Physical activity and risk of breast cancer in premenopausal women

G. A. Colditz, D. Feskanich, W. Y. Chen, D. J. Hunter, W. C. Willett

Research output: Contribution to journalArticle

77 Scopus citations


Physical activity appears to be inversely related to risk of breast cancer, yet the results remain inconsistent. To evaluate this relation among premenopausal women and examine variation in risk according to level of obesity and use of oral contraceptives (OCs), the authors examined data from the Nurses' Health Study II. During 10 years of follow-up, 849 cases of invasive premenopausal breast cancer were confirmed. Physical activity was assessed by self-report at baseline and during follow-up using a validated questionnaire. Total physical activity was unrelated to risk of breast cancer. Women engaging in ≥ 27 metabolic equivalent (MET)-h week-1 had a multivariate-adjusted relative risk (RR) of 1.04 (95% confidence interval (CI) 0.82-1.33) compared to those in the <3 MET-h week-1 category. Among women with a BMI ≥ 30 kg m-2, we observed a significant positive dose-response relation (P=0.04). Activity was unrelated to breast cancer risk at lower levels of BMI. A test for interaction between activity and BMI (<30, ≥ 30 kg m-2) was statistically significant (P=0.02). Among current OC users, higher activity was associated with a non-significantly lower risk of breast cancer (RR=0.59, 95% CI 0.30-1.16 for ≥ 27 vs < 9 MET-h week-1, P for linear trend = 0.14). These results show no overall association between physical activity and risk of breast cancer among premenopausal women, but suggest that the effect of physical activity could be substantially modified by the underlying degree of adiposity. The potential interactions between physical activity, adiposity, and current use of OCs require further study.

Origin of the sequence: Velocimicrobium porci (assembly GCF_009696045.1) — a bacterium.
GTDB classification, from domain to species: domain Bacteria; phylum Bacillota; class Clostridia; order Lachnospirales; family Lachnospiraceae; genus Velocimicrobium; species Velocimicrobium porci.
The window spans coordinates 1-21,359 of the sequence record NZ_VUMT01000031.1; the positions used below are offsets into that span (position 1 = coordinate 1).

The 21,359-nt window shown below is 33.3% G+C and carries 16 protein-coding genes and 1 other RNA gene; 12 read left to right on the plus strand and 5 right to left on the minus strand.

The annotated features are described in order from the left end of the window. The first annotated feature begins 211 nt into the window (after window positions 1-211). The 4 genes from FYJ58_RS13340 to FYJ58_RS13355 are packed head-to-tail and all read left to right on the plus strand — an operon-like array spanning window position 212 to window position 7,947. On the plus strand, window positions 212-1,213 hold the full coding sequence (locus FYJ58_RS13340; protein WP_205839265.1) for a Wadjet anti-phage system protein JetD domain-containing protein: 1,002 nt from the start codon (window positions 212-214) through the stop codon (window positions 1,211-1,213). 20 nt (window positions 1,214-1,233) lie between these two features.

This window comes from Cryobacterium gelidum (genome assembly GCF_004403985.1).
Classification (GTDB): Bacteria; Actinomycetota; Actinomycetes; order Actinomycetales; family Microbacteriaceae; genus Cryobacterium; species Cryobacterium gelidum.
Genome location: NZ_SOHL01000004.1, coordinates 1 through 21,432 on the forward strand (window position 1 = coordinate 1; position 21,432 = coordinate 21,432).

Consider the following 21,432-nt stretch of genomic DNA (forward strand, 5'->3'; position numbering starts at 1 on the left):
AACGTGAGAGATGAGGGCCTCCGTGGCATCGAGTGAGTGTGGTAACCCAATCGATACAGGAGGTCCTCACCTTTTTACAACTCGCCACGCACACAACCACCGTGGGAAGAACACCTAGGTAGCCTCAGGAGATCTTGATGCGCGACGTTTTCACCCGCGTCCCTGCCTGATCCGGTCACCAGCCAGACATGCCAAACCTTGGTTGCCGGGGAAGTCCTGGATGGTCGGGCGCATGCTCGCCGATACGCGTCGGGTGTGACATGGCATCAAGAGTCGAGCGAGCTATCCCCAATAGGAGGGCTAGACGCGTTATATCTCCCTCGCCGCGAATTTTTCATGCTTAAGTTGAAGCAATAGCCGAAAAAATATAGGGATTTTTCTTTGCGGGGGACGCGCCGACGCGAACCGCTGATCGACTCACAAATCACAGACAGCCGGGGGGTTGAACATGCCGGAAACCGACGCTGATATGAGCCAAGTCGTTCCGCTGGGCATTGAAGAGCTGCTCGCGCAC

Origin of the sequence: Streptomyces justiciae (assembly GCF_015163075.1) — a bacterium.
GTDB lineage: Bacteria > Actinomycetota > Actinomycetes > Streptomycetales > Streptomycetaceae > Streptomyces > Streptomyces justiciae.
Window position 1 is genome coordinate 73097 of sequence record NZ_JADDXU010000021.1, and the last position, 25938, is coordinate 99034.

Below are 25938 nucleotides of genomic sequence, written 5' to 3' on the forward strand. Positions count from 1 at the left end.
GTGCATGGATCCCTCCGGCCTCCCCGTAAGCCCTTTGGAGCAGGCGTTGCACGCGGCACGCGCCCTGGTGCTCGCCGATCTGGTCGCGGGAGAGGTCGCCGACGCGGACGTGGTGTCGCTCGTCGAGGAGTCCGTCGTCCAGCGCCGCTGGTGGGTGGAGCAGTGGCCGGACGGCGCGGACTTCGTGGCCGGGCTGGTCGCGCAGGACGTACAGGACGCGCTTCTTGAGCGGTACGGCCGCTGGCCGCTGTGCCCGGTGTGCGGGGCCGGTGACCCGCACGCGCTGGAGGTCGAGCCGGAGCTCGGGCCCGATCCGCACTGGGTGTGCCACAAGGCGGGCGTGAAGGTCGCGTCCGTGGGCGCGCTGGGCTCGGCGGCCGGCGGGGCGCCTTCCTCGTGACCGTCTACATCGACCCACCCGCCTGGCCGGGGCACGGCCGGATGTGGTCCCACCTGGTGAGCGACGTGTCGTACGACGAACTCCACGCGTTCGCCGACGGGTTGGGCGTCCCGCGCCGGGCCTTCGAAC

Original languageEnglish
Pages (from-to)847-851
Number of pages5
JournalBritish Journal of Cancer
Issue number5
StatePublished - Sep 1 2003
Externally publishedYes


  • Breast cancer physical activity
  • Prospective cohort study

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